SALEM, Ore. (AP) — Hospitals, dentists’ offices and other healthcare providers can resume attending to patients for non-urgent procedures on May 1, and Oregon is expecting “extremely large shipments” of protective masks and gowns, Gov. Kate Brown said Thursday.

However, health officials warned that Oregon, along with many other states, still lacks adequate testing capability to isolate and quash pockets of outbreaks of the coronavirus. Brown told reporters at a virtual news conference that around 8,000 tests are now being conducted weekly and that number will need to more than double.

“Testing is critical, and it’s pretty clear we don’t have enough, we need more,” Dr. Bruce Goldberg of the governor’s Medical Advisory Panel said. “We need to have robust contact tracing. And these are vital, vital pieces to allow us to continue to keep people safe and to start to approach some degree of normalcy.”

Meanwhile, the Legislature’s Emergency Board allocated more than $30 million to provide relief to Oregonians impacted by the coronavirus pandemic.

The money will fund rental assistance, a worker relief fund, small business assistance and domestic violence housing support.

The $10 million for the worker relief fund can be used to make payments to workers who don’t qualify for unemployment benefits because they are in the country illegally. Applicants must live in Oregon and show they lost their job in Oregon due to the pandemic.


All Democrats on the 20-member board voted to provide the $10 million. All Republicans voted no except Sen. Bill Hansell, of Athena, and Rep. Greg Smith, of Heppner, who advocated for “compassion.”

Brown’s March 19 executive order cancelling non-urgent, elective procedures — or postponing them to June 15 and beyond — was aimed at ensuring a supply of masks and other PPE for those on the front-lines in diagnosing and treating COVID-19 patients.

But starting May 1, those facilities can resume such treatments so long as they minimize the risk of coronavirus transmission, maintain adequate hospital capacity in the event of a surge in COVID-19 cases and demonstrate that they have enough PPE for healthcare workers.

“We will be watching to make sure that staff on the front lines have access to the appropriate level of personal protective equipment, masks, gloves and gowns,” Brown said.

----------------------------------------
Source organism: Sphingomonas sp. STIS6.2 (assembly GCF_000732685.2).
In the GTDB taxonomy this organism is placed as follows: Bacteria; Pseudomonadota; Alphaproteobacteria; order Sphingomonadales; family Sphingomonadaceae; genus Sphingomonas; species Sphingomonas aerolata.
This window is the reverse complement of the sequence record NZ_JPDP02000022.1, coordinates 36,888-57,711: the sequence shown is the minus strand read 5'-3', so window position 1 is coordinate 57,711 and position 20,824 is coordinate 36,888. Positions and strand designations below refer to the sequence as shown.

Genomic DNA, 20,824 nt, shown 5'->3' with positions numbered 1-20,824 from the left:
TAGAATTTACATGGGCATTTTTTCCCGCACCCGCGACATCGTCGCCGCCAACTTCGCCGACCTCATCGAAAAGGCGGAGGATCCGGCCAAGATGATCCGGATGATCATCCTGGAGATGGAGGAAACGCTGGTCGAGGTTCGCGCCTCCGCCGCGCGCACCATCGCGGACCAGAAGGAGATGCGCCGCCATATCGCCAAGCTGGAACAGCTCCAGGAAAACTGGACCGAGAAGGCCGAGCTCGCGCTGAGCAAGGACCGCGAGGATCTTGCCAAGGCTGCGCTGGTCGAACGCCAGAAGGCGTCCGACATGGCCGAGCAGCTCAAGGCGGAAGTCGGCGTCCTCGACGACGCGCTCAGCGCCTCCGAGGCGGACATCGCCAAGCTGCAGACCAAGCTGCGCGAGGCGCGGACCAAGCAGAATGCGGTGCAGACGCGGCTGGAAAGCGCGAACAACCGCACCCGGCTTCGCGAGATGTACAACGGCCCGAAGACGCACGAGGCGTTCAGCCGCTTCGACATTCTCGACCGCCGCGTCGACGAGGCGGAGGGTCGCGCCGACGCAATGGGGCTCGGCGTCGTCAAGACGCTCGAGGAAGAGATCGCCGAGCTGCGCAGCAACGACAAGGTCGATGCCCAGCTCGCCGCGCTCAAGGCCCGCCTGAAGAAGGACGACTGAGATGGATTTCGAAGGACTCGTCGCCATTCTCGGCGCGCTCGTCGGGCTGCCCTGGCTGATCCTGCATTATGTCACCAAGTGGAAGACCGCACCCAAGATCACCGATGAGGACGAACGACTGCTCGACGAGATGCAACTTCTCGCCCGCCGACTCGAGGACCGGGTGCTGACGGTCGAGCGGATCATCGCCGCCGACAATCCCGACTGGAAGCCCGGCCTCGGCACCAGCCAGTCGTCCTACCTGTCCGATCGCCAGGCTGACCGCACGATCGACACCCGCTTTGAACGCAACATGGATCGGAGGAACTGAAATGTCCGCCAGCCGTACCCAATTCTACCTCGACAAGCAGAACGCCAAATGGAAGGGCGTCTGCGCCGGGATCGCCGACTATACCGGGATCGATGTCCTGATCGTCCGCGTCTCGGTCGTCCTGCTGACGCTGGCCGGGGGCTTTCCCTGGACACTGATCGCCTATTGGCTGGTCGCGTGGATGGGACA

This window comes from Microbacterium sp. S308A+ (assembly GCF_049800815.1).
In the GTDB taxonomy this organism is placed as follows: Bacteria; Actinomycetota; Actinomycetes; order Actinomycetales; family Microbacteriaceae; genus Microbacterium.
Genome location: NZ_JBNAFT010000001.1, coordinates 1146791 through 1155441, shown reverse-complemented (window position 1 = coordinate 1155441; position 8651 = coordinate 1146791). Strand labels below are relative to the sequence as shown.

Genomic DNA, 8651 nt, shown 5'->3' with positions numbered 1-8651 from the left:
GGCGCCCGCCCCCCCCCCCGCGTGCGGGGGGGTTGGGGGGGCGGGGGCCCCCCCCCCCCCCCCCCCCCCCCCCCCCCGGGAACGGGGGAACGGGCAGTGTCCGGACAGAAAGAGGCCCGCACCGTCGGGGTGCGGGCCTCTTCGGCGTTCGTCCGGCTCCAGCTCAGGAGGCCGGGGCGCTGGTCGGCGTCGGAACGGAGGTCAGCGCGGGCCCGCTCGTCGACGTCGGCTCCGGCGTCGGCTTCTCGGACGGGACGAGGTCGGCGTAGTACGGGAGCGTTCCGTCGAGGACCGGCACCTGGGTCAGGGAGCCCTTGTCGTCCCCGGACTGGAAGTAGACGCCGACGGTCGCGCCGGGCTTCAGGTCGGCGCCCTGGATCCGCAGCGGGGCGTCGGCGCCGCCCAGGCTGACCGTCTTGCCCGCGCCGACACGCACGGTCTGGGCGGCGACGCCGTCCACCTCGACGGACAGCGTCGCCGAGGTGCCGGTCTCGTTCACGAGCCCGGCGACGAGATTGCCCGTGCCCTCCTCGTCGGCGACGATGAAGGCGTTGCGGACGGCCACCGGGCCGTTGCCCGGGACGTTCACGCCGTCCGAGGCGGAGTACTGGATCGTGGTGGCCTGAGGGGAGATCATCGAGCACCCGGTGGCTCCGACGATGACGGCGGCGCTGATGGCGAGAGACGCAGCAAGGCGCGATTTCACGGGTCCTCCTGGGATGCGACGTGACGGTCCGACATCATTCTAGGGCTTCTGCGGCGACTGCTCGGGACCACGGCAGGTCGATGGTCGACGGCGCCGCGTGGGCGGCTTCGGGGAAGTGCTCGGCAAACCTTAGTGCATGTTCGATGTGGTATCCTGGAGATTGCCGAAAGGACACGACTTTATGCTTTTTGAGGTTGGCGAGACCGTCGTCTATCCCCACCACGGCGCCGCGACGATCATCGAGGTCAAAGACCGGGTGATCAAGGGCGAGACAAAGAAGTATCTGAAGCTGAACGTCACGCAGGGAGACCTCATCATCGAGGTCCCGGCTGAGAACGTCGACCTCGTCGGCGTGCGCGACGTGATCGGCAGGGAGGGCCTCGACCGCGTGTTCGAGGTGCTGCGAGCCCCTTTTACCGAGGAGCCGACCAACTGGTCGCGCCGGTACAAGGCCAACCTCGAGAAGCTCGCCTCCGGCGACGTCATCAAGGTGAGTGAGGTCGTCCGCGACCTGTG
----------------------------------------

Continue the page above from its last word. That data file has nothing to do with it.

It was a step in reopening Oregon. Many Republicans representing rural areas have pushed for a reopening. Senate GOP leader Herman Baertschiger, of Grants Pass, said Monday “we can’t stay in our homes forever.”

Christine Drazan, leader of the minority Republicans in the Oregon House, said Thursday: “While this is just a small step toward getting Oregon back to work, it is an important one.”


Hospitals and other facilities have been hurt financially and healthcare workers are also among the highest workforce segment seeking unemployment benefits.

Becky Hultberg, president of the Oregon Association of Hospitals and Health Systems, said it is determining how hospitals can best meet the conditions outlined.

Oregon will soon be receiving a Battelle machine to clean masks, Brown said. Each machine from Battelle, based in Columbus, Ohio, can decontaminate up to 80,000 masks per day, the company says.

COVID-19 claimed five more lives in Oregon, raising the state’s death toll to 83, the Oregon Health Authority reported Thursday. The OHA also reported 68 new cases of COVID-19, bringing the state total of confirmed cases 2,127. Those who died all had underlying medical conditions.

The virus causes mild to moderate symptoms in most patients, and the vast majority recover. But it is highly contagious and can be spread by those who appear healthy and can cause severe illness and death in some patients, particularly the elderly and those with underlying health conditions.


This version corrects that two Republicans voted yes on worker relief fund


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